Brahma Conversion: 1978 Ford Courier

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Add this to the column of vehicles I never knew existed: this is a Ford Courier pick-up – a fairly light-duty, 2WD-only truck – with a Jeep suspension and a turbo engine from a Ford Mustang SVO! The suspension upgrades and resulting lifted appearance were apparently part of a 4WD conversion package made possible by aftermarket 4×4 specialists. This example can be found here on craigslist for $1,100.

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When you search for info on the Brahma conversion, not much comes up. Basically, Brahma was one of a few companies that saw potential in these little Couriers, making conversion kits that transformed them into rock-hopping 4x4s as well as diesel and electric models.

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I can’t determine if they simply offered a kit for owners to do the work themselves, or if they used new Couriers and sold them as their own, “improved” versions. The kit consisted of a transfer case and a solid front axle, in this case sourced from a Jeep. Owners were then free to add larger tires and winches at their choosing, as this seller has done.

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The seller doesn’t elaborate on the presence of the SVO motor, which I’m assuming is Mustang-sourced. While that wasn’t part of the original conversion package by Bramha, the 2.3 Turbo swap is a popular upgrade among Courier owners. Overall, I am impressed by the level of customization possible in a rare truck like the Courier, and this looks like a ton of fun to me.

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Comments

  1. grant

    I am not surprised to see an oregon plate on this thing.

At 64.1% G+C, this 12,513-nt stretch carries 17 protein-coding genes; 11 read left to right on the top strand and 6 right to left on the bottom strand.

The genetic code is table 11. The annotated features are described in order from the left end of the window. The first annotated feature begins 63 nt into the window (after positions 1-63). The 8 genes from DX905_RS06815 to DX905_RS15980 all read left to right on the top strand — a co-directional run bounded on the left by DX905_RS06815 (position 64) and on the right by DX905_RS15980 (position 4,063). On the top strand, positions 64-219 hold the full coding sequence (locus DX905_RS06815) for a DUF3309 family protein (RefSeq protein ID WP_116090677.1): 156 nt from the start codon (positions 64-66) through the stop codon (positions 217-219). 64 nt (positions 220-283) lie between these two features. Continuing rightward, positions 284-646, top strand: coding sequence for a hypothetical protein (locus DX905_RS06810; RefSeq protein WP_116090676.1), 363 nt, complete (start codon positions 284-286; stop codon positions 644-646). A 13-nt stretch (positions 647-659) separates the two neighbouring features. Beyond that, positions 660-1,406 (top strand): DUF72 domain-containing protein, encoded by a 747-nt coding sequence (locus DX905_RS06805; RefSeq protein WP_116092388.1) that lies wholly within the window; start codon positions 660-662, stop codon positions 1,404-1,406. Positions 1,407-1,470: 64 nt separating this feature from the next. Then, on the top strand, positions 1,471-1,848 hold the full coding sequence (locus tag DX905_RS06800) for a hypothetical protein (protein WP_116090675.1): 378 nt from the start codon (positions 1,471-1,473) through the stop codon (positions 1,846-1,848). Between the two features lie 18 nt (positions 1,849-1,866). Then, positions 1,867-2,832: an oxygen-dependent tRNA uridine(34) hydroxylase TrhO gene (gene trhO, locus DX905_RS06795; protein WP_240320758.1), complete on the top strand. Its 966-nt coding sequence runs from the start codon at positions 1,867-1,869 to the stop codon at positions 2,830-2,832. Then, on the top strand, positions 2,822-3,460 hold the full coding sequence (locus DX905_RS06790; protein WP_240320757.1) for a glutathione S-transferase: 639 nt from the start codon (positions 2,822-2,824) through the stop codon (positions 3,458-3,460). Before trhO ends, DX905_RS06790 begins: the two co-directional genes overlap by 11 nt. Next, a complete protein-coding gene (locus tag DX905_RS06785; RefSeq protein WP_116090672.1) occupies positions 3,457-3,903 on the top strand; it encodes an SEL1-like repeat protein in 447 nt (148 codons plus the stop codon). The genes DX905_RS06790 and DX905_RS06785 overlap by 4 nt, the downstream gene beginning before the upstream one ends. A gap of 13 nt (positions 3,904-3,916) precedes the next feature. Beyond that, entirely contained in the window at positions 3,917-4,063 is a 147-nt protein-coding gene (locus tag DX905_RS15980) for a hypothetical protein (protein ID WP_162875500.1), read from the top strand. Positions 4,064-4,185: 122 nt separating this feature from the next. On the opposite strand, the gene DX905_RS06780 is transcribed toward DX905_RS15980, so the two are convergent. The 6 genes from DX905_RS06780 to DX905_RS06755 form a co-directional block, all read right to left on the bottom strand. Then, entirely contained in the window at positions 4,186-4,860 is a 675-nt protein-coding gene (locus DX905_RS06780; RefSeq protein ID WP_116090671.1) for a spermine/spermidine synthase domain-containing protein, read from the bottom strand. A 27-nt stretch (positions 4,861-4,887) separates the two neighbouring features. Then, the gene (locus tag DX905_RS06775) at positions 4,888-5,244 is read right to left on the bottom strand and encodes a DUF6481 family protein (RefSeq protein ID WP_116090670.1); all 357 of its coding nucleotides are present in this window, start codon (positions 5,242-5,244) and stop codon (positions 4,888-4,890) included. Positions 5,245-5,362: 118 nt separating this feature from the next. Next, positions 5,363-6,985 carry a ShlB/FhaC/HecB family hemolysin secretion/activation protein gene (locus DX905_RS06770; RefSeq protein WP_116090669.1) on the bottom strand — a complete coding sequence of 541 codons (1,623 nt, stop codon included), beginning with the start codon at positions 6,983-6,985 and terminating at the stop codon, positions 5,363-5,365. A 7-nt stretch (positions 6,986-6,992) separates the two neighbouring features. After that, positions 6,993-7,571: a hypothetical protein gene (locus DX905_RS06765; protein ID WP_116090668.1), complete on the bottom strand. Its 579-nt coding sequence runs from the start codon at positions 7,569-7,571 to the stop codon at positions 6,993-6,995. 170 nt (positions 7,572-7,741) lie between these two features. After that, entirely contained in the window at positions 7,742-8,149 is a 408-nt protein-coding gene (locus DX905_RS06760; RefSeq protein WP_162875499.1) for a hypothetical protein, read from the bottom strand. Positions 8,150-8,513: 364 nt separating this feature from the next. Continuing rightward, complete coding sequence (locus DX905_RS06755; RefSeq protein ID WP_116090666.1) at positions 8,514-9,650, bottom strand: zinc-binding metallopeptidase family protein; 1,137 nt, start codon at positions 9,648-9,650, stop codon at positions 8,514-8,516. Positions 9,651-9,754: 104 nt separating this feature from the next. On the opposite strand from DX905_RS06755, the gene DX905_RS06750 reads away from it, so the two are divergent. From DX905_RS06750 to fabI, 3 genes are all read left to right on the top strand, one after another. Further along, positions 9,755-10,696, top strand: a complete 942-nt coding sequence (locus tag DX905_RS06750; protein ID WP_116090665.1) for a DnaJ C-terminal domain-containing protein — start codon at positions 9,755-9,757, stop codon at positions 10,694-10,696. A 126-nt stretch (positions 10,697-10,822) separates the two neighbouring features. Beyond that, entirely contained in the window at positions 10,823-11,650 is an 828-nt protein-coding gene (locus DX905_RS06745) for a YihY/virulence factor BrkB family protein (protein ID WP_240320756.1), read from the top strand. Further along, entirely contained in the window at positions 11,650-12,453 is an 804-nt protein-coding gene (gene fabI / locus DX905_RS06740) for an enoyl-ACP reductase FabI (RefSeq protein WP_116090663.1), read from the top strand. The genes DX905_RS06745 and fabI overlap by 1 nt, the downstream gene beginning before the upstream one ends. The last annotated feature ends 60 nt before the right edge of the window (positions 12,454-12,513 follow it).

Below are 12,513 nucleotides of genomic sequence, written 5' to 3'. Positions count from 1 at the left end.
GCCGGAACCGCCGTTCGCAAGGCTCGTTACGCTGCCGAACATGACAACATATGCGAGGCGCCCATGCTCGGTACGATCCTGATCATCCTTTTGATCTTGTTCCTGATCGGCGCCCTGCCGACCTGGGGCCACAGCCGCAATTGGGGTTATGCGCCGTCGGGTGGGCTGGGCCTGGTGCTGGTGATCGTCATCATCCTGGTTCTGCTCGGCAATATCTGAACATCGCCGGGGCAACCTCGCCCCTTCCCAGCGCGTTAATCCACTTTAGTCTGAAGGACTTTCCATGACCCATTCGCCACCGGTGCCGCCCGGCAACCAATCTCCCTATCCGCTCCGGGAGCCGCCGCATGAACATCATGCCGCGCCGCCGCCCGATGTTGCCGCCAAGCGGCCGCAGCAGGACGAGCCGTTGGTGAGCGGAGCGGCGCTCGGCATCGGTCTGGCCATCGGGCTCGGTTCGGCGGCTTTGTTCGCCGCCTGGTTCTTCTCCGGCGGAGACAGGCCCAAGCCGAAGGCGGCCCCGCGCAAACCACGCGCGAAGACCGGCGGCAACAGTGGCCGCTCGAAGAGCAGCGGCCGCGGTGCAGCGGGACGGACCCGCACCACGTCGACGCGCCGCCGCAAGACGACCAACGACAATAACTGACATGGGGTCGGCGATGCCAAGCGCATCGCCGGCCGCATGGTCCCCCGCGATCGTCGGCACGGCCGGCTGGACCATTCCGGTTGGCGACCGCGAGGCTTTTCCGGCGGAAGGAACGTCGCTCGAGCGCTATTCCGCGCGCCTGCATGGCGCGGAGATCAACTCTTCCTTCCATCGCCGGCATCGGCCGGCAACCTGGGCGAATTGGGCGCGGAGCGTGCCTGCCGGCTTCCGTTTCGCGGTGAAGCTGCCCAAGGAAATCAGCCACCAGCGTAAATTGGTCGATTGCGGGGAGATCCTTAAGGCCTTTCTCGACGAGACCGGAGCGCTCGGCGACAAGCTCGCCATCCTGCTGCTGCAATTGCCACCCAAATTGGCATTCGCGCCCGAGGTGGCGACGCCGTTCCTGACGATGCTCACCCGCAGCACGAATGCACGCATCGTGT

2. Jim S

    I had a 78 Courier. Ugliest green you can imagine but I thought it was kinda cool when I was 18. It was actually a pretty tough little truck, they were a Mazda with the Ford name.

  3. MadmanCruiser

    Correct me if I am wrong, but I don’t believe any Jeeps came with six bolt hubs?

    This looks more like a home made 4×4 rather than the aforementioned collaboration. The actual rims on this truck are old Toyota Land Cruiser and Pickup rims as are (I suspect) the axles. Probably a lot stronger than Jeep parts.

    My 2 cents

    • Jeff Staff

      I am honestly not sure on the Jeep-specific hubs. The listing says Jeep and Brahma is known for sourcing Jeep axles for the conversion, but given these things were cobbled together from the start, who knows.

    • Brueske Kay

      Jeep J10 hubs & rotors , 6 lug . Brahma was a “Crate Kit” , customer install thing .

  4. boxdin

    Beginning in 1974 my company got conversion kits to make Datsun 4×4 trucks from Spencer Low in CA. Later on he had kits for LUVs and Couriers too. They used a Dana open knuckle front end 5 lug w 6 to 5 lug adapters for the rear. Throw on a set of Jackman wheels and you’re good to go. Tfer case was divorced so for smooth highway driving you had to go under and line up the ujoints in and out of the Tfer case or it would vibrate like mad.

    • Sparky Pete

      Just picked up a 4×4 conversion Courier last year, and that little T-case vibration tidbit might be THE best nugget of advice I’ve read all year.

  5. Jason Houston

    Looks like an amateur worked this car over. If really done properly, it would make a great 4X4. I’ve had several Ranger 4X4’s and they are hard to find fault with. Even so, the price seems in line. When was the last time you saw a Courier in any condition?

  6. JoeT

    Years ago I worked with someone that had a similar Courier 4×4 conversion. On that truck the company that did the conversion used a front axle with a ration close but not quite the same as the factory rear. The manual recommended specific tire sizes for the front and rear to compensate for the difference.

  7. Leo

    In a perfect world 4×4 the front pinion is one tooth different than the rear ( 4:09 in front / 4:10 in rear for example)

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